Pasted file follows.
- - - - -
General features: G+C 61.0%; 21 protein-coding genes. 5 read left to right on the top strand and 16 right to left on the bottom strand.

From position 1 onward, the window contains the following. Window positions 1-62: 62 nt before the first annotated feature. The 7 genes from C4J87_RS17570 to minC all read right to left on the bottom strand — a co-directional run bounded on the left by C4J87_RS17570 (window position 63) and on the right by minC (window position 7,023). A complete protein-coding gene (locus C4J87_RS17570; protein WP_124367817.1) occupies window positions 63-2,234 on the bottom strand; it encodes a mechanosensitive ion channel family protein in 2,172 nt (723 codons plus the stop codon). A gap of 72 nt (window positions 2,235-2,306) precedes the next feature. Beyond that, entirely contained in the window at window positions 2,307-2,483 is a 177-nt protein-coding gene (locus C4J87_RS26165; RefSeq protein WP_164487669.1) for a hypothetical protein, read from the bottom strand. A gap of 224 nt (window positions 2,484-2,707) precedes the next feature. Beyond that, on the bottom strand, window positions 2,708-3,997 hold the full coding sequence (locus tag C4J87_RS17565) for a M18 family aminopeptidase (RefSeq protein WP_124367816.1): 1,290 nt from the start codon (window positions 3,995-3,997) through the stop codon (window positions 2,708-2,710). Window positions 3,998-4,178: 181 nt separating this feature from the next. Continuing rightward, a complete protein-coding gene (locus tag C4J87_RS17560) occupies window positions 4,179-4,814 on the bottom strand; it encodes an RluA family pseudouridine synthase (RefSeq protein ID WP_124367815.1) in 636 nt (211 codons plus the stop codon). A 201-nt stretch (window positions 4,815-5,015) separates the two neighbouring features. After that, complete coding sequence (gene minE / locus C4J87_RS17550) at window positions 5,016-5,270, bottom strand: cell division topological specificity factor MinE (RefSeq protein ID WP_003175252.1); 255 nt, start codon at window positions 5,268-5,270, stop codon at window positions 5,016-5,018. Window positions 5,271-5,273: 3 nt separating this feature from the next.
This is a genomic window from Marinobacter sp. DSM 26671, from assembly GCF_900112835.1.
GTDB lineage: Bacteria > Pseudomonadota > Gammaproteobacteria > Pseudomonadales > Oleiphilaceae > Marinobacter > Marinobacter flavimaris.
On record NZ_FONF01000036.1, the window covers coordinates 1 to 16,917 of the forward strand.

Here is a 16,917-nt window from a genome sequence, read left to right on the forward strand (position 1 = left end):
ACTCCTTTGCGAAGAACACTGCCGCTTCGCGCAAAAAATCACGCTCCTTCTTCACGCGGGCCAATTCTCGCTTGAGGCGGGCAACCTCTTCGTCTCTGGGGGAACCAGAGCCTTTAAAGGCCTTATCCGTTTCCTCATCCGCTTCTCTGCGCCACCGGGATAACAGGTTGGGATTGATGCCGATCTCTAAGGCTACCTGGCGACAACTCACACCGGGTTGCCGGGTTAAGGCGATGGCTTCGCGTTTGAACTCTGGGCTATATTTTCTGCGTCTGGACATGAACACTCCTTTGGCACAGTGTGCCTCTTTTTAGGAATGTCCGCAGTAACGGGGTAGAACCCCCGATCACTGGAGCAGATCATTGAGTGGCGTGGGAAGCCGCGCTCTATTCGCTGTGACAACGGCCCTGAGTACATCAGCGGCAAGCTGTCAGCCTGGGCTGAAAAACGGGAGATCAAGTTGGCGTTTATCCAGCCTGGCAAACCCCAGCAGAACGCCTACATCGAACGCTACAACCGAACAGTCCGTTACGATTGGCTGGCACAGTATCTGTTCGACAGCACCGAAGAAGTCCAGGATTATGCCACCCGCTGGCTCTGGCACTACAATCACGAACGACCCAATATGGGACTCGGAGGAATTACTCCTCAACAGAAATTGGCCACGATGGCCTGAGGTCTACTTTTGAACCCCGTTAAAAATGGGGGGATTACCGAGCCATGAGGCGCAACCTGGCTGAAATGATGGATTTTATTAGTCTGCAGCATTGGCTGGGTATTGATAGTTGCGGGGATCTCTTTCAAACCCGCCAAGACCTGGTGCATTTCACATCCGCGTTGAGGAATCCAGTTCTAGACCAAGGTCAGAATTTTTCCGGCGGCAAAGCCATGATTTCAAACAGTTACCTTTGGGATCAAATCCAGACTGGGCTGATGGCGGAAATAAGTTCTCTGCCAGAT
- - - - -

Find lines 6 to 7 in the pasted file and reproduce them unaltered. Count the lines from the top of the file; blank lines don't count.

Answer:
Here is a 16,917-nt window from a genome sequence, read left to right on the forward strand (position 1 = left end):
ACTCCTTTGCGAAGAACACTGCCGCTTCGCGCAAAAAATCACGCTCCTTCTTCACGCGGGCCAATTCTCGCTTGAGGCGGGCAACCTCTTCGTCTCTGGGGGAACCAGAGCCTTTAAAGGCCTTATCCGTTTCCTCATCCGCTTCTCTGCGCCACCGGGATAACAGGTTGGGATTGATGCCGATCTCTAAGGCTACCTGGCGACAACTCACACCGGGTTGCCGGGTTAAGGCGATGGCTTCGCGTTTGAACTCTGGGCTATATTTTCTGCGTCTGGACATGAACACTCCTTTGGCACAGTGTGCCTCTTTTTAGGAATGTCCGCAGTAACGGGGTAGAACCCCCGATCACTGGAGCAGATCATTGAGTGGCGTGGGAAGCCGCGCTCTATTCGCTGTGACAACGGCCCTGAGTACATCAGCGGCAAGCTGTCAGCCTGGGCTGAAAAACGGGAGATCAAGTTGGCGTTTATCCAGCCTGGCAAACCCCAGCAGAACGCCTACATCGAACGCTACAACCGAACAGTCCGTTACGATTGGCTGGCACAGTATCTGTTCGACAGCACCGAAGAAGTCCAGGATTATGCCACCCGCTGGCTCTGGCACTACAATCACGAACGACCCAATATGGGACTCGGAGGAATTACTCCTCAACAGAAATTGGCCACGATGGCCTGAGGTCTACTTTTGAACCCCGTTAAAAATGGGGGGATTACCGAGCCATGAGGCGCAACCTGGCTGAAATGATGGATTTTATTAGTCTGCAGCATTGGCTGGGTATTGATAGTTGCGGGGATCTCTTTCAAACCCGCCAAGACCTGGTGCATTTCACATCCGCGTTGAGGAATCCAGTTCTAGACCAAGGTCAGAATTTTTCCGGCGGCAAAGCCATGATTTCAAACAGTTACCTTTGGGATCAAATCCAGACTGGGCTGATGGCGGAAATAAGTTCTCTGCCAGAT